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Insights from the DAA 30th National Conference

Food supply challenges | The National Food Plan | Health claims on packaging

Over 500 dietitians converged on the National Convention Centre in Canberra for the Dietitians Association of Australia’s 30th National Conference. We have put togethre a summary of three intersting session which outlined current challenges affecting the food supply as well as future opportunities and the important role dietitians ca play in educating Australians.
Healthier food products myths and misconceptions
Cereal Partners Worldwide (CPW) held a fascinating breakfast seminar on the first morning of the conference. Nilani Sritharan explained how reducing sugar or increasing fibre content can affect the nutrient content and taste as well as increase the cost of breakfast cereals. Attendees taste tested a cereal which had had the sugar reduced by half by either just removing the sugar, or replacing it with a sweetener or a natural flavour. While there were noticeable changes to the taste, interestingly the energy content changed by only a single kilojoule.
Dr Tony Bird went on to explain that GI testing of a set of cereals found that a four-fold reduction in sugar to the level required for a green traffic light label had no effect on the GI of the cereal. In considering these findings Manny Noakes commented that, “consumers want to be liberated from certain things like sugar, wheat or gluten…..however looking at single nutrients and changing them does not mean you will end up with a more nutritious product.”

National Food Plan and the challenges for tomorrow

The National Food Plan was launched the same week of the National Conference, and so Professor Peter Williams provided a timely discussion on the potential role health professionals and health organisations can play to support the Plan. The aim of the National Food Plan is for government, businesses and individuals to work together towards “a sustainable, globally competitive, food supply which supports access to nutritious and affordable food”. Prof Williams recommended that health professionals can play an important role advocating for disadvantaged groups and educating consumers to make healthier food choices.
With environmental sustainability being a focus of the Plan as well as a hot topic within the dietetics profession, it was no surprise this was also discussed. Professor Williams outlined the complexities of measuring the environmental impact of consumption patterns, while also highlighting the significant amount of food wasted each year by Australians. Professor Williams explained that health professionals and all Australians can make a significant impact on sustainability by reducing waste and discouraging over consumption.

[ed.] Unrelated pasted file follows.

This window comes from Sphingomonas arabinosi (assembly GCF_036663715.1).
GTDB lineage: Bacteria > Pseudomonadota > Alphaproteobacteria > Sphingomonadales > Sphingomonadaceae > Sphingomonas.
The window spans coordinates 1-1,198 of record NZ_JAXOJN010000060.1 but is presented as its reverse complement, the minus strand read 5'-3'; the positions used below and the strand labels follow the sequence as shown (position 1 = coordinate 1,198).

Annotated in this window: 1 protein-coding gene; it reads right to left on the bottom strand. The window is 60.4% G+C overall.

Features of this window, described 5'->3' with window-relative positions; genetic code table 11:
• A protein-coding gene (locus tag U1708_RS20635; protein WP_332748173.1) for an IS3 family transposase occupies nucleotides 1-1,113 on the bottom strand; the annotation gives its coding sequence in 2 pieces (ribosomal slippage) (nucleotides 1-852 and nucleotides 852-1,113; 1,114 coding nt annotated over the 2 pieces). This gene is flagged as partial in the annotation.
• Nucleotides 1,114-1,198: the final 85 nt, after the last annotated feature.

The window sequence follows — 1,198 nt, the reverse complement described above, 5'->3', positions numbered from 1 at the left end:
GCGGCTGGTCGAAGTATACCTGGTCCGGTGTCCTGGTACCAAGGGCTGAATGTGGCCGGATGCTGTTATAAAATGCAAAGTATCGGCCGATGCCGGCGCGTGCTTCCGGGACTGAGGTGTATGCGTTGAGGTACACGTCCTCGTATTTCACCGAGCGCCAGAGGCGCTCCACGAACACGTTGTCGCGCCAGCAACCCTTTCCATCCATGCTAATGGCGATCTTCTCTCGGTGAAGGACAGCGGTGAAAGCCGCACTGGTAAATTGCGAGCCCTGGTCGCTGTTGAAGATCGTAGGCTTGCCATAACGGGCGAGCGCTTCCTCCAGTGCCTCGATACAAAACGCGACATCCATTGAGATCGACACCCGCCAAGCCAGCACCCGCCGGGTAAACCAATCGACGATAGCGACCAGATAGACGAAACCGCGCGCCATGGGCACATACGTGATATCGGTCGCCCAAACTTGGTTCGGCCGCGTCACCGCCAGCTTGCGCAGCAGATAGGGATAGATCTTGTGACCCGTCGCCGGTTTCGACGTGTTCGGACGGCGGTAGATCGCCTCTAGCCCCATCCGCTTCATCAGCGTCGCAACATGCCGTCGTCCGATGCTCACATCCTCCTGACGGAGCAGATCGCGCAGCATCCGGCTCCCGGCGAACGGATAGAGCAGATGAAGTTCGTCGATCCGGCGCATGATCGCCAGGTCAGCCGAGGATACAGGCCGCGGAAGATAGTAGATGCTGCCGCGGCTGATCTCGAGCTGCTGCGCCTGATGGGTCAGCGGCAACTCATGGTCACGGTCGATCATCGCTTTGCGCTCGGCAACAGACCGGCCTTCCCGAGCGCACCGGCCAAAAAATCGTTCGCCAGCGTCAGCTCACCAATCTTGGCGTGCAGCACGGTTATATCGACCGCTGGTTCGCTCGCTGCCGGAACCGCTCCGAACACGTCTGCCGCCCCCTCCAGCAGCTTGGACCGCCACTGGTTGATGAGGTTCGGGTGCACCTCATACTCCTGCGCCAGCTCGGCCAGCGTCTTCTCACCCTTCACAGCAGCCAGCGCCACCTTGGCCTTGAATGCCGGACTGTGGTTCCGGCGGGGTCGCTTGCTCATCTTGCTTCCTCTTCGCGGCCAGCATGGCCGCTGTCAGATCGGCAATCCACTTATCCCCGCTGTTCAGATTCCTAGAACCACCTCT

Food laws helping consumers
When Australians go to the supermarket they are often confronted with lots of messages on foods labels, for example nutrition claims like “low in fat” or health claims such as “reduces cholesterol absorption”. While manufacturers do choose what claims they make on their food and beverages there is a clear set of rules which govern what claims can be made and which products are eligible.
FSANZ (Food Standards Australia and New Zealand) have recently introduced new regulation which aims to encourage innovation by food manufacturers to make healthier food products. The new system introduces the Nutrient Profiling Scoring Criterion (NPSC) which can be used to assess the eligibility of foods to make health claims. NPSC takes into account the type of food or beverage, energy content, saturated fat, total sugars and sodium levels as well as the content of fruit, vegetable, nuts, legumes, protein and fibre to produce a score. The goal of the NPSC is to identify healthier food options, so only foods and beverages which meet specified NPSC scores can make an appropriate health claim.
A final word on food labels…Beware of “puffery”: there may be cases where a claim is not a nutrition content claim or a health claim and so is not regulated by FSANZ or the code. Where these claims are false or misleading it’s recommended that consumers contact the ACCC (Australian Competition and Consumer Commission).

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